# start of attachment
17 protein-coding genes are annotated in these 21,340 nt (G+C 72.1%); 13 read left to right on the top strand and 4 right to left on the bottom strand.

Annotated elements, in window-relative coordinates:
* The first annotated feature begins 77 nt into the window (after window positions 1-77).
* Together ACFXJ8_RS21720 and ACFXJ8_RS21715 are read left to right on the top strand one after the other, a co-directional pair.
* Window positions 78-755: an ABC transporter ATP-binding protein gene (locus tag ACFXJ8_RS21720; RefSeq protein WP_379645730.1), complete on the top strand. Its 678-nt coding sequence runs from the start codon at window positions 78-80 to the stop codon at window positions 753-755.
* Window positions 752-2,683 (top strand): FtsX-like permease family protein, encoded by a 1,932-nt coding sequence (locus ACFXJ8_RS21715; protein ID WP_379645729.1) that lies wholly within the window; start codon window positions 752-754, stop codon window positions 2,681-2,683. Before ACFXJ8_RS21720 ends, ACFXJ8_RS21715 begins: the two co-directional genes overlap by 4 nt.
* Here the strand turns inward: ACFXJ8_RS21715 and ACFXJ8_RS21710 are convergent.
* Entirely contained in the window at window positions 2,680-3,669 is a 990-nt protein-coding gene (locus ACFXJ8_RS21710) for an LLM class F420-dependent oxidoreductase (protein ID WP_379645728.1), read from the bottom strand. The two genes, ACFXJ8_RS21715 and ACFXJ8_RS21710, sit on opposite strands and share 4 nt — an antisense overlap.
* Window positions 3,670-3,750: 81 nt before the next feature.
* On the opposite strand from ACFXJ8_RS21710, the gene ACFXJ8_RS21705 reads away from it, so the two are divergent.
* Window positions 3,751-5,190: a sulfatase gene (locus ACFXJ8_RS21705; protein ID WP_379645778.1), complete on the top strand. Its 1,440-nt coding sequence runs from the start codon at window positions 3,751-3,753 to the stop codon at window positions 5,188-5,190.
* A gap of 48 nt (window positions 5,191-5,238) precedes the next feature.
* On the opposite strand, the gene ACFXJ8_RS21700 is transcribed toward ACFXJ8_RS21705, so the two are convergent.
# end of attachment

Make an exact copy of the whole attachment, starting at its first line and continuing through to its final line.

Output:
17 protein-coding genes are annotated in these 21,340 nt (G+C 72.1%); 13 read left to right on the top strand and 4 right to left on the bottom strand.

Annotated elements, in window-relative coordinates:
* The first annotated feature begins 77 nt into the window (after window positions 1-77).
* Together ACFXJ8_RS21720 and ACFXJ8_RS21715 are read left to right on the top strand one after the other, a co-directional pair.
* Window positions 78-755: an ABC transporter ATP-binding protein gene (locus tag ACFXJ8_RS21720; RefSeq protein WP_379645730.1), complete on the top strand. Its 678-nt coding sequence runs from the start codon at window positions 78-80 to the stop codon at window positions 753-755.
* Window positions 752-2,683 (top strand): FtsX-like permease family protein, encoded by a 1,932-nt coding sequence (locus ACFXJ8_RS21715; protein ID WP_379645729.1) that lies wholly within the window; start codon window positions 752-754, stop codon window positions 2,681-2,683. Before ACFXJ8_RS21720 ends, ACFXJ8_RS21715 begins: the two co-directional genes overlap by 4 nt.
* Here the strand turns inward: ACFXJ8_RS21715 and ACFXJ8_RS21710 are convergent.
* Entirely contained in the window at window positions 2,680-3,669 is a 990-nt protein-coding gene (locus ACFXJ8_RS21710) for an LLM class F420-dependent oxidoreductase (protein ID WP_379645728.1), read from the bottom strand. The two genes, ACFXJ8_RS21715 and ACFXJ8_RS21710, sit on opposite strands and share 4 nt — an antisense overlap.
* Window positions 3,670-3,750: 81 nt before the next feature.
* On the opposite strand from ACFXJ8_RS21710, the gene ACFXJ8_RS21705 reads away from it, so the two are divergent.
* Window positions 3,751-5,190: a sulfatase gene (locus ACFXJ8_RS21705; protein ID WP_379645778.1), complete on the top strand. Its 1,440-nt coding sequence runs from the start codon at window positions 3,751-3,753 to the stop codon at window positions 5,188-5,190.
* A gap of 48 nt (window positions 5,191-5,238) precedes the next feature.
* On the opposite strand, the gene ACFXJ8_RS21700 is transcribed toward ACFXJ8_RS21705, so the two are convergent.